SCOR Working Group 145 is developing chemical speciation models, with quantified uncertainties, for applications in marine and natural water chemistry. We will describe our initial results at the meeting, in a lunchtime session and at the SCOR booth in the exhibition hall (please see the announcement in the OCB newsletter). Two simple demonstration programs are provided on this site.

What is special about the models? First, The calculated speciation (e.g., pH, carbonate system equilibria, calcite saturation, trace metal complexation) is based upon the concentrations of the major ions and other species present: hence applications are not limited to waters of seawater stoichiometry. Second, the propagation of uncertainties (from those of the equilibrium constants and activity coefficient model parameters) yields both the overall uncertainty in the calculated quantity and the contributions of all the individual components of the speciation model.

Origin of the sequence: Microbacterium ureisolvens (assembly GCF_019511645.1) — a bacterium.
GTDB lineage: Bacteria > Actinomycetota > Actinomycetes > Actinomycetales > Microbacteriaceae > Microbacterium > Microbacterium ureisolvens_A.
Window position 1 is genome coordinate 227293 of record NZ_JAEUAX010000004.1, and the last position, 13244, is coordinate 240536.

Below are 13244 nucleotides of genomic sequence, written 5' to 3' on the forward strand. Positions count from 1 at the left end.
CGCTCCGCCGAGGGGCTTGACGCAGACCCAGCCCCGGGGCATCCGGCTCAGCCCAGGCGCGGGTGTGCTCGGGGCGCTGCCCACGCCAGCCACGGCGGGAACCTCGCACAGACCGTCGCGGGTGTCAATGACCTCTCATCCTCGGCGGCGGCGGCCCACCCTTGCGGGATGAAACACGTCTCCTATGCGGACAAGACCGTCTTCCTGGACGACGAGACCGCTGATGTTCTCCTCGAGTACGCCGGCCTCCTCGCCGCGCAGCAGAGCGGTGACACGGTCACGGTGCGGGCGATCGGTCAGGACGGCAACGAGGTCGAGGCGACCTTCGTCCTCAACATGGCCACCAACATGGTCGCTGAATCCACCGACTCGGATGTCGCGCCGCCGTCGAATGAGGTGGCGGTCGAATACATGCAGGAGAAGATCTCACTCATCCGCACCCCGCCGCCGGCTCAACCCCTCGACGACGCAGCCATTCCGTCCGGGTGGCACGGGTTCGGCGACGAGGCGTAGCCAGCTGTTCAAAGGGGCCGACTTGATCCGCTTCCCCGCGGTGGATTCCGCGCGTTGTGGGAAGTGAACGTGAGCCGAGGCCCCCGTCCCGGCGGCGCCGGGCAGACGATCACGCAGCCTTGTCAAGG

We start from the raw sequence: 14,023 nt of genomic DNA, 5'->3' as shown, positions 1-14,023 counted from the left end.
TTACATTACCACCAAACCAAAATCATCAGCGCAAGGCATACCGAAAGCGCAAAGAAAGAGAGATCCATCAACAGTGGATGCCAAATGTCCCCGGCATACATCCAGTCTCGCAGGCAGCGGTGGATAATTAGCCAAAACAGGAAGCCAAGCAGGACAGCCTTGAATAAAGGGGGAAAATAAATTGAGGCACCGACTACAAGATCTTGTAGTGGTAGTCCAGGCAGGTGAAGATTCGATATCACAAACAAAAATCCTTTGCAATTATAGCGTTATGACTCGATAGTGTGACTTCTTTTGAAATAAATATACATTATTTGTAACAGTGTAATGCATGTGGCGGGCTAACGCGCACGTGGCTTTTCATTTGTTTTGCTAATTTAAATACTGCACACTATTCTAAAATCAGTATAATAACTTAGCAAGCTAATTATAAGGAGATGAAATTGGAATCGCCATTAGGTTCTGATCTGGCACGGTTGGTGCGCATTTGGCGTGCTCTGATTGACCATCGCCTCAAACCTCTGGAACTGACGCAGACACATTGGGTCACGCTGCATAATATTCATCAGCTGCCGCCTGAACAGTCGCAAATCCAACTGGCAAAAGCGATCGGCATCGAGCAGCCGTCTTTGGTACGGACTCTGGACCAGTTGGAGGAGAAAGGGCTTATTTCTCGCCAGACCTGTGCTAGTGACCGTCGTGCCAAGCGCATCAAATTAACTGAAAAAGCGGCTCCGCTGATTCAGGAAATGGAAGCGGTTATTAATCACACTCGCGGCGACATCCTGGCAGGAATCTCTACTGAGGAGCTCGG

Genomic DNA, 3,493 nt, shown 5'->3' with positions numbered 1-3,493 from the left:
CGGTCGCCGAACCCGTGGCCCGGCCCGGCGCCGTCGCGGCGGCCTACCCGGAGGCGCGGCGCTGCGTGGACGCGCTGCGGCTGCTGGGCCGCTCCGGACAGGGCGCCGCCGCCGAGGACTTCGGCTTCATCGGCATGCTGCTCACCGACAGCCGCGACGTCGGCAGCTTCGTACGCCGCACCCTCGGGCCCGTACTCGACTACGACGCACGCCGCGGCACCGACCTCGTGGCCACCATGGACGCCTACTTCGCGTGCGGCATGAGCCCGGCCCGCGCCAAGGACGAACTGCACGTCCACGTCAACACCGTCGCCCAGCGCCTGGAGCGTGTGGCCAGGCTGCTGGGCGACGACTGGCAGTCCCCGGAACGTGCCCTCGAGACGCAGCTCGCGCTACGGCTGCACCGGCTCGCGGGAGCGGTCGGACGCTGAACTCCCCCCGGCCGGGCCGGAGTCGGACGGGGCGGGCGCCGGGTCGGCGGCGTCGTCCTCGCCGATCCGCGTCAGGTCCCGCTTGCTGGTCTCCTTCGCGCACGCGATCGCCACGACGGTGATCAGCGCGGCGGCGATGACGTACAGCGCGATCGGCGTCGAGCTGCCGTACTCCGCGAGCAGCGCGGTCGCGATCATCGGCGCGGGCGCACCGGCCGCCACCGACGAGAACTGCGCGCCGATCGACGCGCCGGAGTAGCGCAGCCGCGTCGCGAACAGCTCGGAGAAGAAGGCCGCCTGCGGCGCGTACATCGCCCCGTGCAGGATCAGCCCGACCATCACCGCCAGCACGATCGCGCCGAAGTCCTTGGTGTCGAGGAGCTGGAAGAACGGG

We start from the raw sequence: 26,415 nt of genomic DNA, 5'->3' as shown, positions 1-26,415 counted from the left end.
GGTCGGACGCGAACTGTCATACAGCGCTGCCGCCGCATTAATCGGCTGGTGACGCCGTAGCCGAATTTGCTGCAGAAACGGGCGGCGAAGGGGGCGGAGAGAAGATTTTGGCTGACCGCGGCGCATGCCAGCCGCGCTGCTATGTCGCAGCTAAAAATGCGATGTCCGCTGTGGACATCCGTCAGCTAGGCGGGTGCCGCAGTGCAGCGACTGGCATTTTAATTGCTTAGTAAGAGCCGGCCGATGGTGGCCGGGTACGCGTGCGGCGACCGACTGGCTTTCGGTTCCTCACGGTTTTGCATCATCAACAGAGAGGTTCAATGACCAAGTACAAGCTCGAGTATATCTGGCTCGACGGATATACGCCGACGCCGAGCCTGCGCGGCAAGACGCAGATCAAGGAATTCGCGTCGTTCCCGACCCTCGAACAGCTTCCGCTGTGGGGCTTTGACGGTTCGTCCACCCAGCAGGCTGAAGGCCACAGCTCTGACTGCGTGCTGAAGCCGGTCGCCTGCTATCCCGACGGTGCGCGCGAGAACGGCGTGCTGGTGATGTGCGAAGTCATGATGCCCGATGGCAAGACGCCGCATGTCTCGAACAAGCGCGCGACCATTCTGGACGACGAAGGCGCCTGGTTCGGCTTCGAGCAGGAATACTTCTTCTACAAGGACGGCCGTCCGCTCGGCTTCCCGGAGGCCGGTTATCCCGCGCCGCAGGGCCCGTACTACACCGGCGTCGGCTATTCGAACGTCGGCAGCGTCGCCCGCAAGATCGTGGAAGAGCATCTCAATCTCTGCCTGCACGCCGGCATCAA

The demonstration programs

The purpose of the two programs is to demonstrate the science of the approach used, and to provide simplified tools to explore various "what if?" questions about the effect of natural water composition on key equilibria. Comments, requests, and questions are all welcome. Please try them:

1.  Carbonate system equilibria (CO2*–H+–HCO3–CO32) in natural waters. 2.  pH of Tris buffers in artificial seawater, used to define the marine pH scale.

Other information

The potential uses of the speciation modelling tools are explained by Turner et al. (Toward a Quality-Controlled and Accessible Pitzer Model for Seawater and Related Systems, Frontiers in Marine Science, 3, art. 139, 2016; doi: 10.3389/fmars.2016.00139).

In addition to the support of SCOR, the project is funded by a three year joint NERC/NSF grant with PIs Simon Clegg, Andrew Dickson, and Heather Benway. Both Simon Clegg and Andrew Dickson are also members of the pH sub-group of the Joint Committee on Seawater.

The models on this site represent a "work in progress", and are not yet complete or in final form. If you would like to use them for your work, please contact Simon Clegg (